How to Tell the Good, From the Bad & Ugly in Job Postings

This article was originally published here

9/24/2008 1:42:39 PM

By Peter Weddle — Over half of all U.S. workers now say they are either looking for a new job or intend to do so in the next year. They will also undoubtedly make the Internet a central component of their search. But, once they get online, what exactly will they do? There is certainly a wide array of job search tools available on the Web. They include:

  • archiving a resume in an online database for employers to review,
  • reading the advice and information that’s available at career portals,
  • networking with peers in association discussion forums, and
  • reviewing the jobs posted on employer Web-sites and commercial job boards. While all of these activities are popular, the last has truly caught the public fancy. According to an 8+ year survey we at WEDDLE’s have been conducting, the one thing most Internet job seekers do when they go online is look at job postings.

    These announcements, however, are very different from traditional employment ads. They don’t appear in the format of a print classified and aren’t restricted to the tight space constraints imposed by newspapers and journals. As a result, you’ll need a new set of rules for reading and evaluating job postings if you’re to avoid wasting time on mediocre employers and focus your attention and efforts where they can best advance your career. I’ve devised he following five rules to help you do just that

    Rule 1: Look at the level of effort the employer has devoted to writing the job posting. Most commercial sites allow employers to use up to 1,400 words (the equivalent of two typed pages of text) to present their opening. That’s plenty of space to describe both the key characteristics of the position as well as the organization’s mission and culture. If an employer is too lazy or unwilling to take advantage of that space and simply re-posts classified ad copy in cyberspace, you have to ask yourself whether it really values the people who work for it. Informed candidates make smart employment decisions, and keeping you in the dark simply increases the likelihood that you and/or the organization will make a mistake.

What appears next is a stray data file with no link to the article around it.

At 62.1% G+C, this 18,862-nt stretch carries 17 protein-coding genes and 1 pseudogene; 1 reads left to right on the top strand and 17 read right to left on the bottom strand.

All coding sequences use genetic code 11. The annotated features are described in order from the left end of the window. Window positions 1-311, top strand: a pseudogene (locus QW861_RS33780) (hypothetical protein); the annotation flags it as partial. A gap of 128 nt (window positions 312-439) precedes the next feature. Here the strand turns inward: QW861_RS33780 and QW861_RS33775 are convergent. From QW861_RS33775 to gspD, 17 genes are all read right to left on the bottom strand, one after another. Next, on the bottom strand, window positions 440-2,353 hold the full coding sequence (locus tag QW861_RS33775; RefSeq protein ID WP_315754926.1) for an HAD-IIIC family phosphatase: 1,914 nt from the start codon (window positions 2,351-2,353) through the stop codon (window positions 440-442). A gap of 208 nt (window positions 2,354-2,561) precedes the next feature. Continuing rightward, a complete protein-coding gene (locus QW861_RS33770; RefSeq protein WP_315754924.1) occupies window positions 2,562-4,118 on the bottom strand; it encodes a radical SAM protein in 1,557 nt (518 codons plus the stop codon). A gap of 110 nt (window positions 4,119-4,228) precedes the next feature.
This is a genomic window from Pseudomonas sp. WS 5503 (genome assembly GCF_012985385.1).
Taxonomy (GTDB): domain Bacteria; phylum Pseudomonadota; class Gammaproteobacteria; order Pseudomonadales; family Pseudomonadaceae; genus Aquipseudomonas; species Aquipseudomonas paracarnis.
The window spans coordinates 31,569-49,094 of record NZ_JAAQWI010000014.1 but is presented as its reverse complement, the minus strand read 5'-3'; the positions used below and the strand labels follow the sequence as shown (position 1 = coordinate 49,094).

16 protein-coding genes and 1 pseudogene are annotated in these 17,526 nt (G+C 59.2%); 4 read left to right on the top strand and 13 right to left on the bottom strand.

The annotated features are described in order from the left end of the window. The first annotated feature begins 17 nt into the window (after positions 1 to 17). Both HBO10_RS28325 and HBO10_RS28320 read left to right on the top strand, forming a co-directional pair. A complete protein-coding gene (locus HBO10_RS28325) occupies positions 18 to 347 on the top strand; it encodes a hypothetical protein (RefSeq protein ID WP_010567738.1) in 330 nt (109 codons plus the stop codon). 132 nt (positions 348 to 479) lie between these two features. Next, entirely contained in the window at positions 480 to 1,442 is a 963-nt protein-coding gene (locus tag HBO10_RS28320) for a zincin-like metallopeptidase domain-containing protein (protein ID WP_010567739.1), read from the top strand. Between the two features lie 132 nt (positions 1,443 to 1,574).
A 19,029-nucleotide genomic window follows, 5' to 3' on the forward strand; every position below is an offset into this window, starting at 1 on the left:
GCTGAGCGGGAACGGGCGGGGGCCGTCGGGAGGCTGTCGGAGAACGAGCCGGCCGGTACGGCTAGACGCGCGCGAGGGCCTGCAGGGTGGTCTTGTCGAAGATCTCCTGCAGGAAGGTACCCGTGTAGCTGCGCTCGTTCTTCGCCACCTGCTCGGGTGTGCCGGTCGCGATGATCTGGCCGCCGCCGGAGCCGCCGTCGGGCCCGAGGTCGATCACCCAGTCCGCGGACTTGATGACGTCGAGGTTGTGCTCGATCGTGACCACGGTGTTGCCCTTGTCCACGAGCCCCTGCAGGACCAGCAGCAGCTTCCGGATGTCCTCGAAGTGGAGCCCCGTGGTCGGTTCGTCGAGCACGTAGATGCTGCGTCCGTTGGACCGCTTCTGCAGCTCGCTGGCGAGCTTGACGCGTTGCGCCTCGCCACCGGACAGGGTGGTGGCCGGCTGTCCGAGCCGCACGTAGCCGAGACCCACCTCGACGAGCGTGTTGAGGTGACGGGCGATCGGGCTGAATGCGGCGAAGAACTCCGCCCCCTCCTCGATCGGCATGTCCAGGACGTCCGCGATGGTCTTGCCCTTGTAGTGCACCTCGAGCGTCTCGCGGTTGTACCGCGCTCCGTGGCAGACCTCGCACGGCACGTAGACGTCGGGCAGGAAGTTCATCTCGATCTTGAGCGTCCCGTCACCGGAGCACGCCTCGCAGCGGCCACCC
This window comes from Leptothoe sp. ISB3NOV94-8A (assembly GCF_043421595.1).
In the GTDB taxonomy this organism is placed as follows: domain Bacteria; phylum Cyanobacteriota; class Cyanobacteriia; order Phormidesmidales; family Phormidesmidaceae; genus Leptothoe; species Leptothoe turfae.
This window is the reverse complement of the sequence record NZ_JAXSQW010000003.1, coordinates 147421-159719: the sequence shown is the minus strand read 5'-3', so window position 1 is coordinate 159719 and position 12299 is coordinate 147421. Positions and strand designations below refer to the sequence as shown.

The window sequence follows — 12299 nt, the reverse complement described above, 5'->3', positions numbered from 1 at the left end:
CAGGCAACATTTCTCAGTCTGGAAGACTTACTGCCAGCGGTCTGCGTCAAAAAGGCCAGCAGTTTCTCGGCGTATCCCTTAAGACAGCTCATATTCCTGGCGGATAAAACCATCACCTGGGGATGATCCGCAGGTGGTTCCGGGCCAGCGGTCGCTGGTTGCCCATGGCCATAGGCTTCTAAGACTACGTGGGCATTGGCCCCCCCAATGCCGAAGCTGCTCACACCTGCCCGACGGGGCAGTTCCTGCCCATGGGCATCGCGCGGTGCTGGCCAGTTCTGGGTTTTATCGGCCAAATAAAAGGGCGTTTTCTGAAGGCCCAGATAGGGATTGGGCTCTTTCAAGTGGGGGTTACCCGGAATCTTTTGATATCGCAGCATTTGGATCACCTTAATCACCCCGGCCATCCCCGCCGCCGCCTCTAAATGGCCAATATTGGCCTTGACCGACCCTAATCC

Rule 2: Evaluate what the posting says the position can do for you. Employers that focus exclusively on a position’s “requirements” and “responsibilities”—what the job will do for them—fail to understand that employment is an agreement between two equal parties. Both have to get something out of the deal, or it’s unlikely to last. What should you look for? The best postings will describe a number of key factors:

  • What you will get to do,
  • What you will have a chance to learn,
  • What you will be able to accomplish, and
  • With whom you will get to work. That’s what a job will do for you. Rule 3: Check the “candidate friendliness” of the posting. Employers that write helpful postings are implicitly saying something about their culture. If an organization goes the extra distance to help virtual strangers (i.e., online job seekers), it’s likely to go even further to support and advance its employees. How can you spot that kind of employer with a job posting? Look for those that:
  • provide all of the information you need to make an informed decision about the opening,
  • anticipate your questions about the job and provide complete and candid answers before you even ask,
  • offer a question and answer feature with which you can address any issue not covered in the ad, and
  • include detailed instructions—written in English, not techno-babble—about how to send your resume over the Internet when applying for the job.

    Rule 4: Look carefully at the details. The best job postings are rich in data. They include specific information about the organization, the opening and the way you will be treated should you choose to apply. You, in turn, can use these details to assess your fit with both the position and the organization. What data do you want to see?

  • Salary information in numbers, not empty phrases like “competitive” or “based on experience,”
  • A detailed description of the skills and experience you will need to be successful in the position, Complete information about the organization’s benefits, advancement policies and work arrangements (e.g., is telecommuting or a flexible workday possible), and
  • A statement that indicates how your privacy will be protected should you decide to apply for the position.

    Rule 5: Return the favor. Don’t become a “graffiti candidate,” one who sprays their resume out to every job posting they read. It takes time and effort for an organization to write a good job posting (which is informative, detailed and helpful to you), and that investment deserves a quality return. So, don’t respond to ads when you’re clearly not qualified for the opening or don’t live in the area where it’s located. All that does is undermine the employer’s satisfaction with the results and diminish its commitment to writing a good job posting for its next open position.

Please enable JavaScript to view the comments powered by Disqus.

comments powered by

0 replies

Leave a Reply

Want to join the discussion?
Feel free to contribute!

Leave a Reply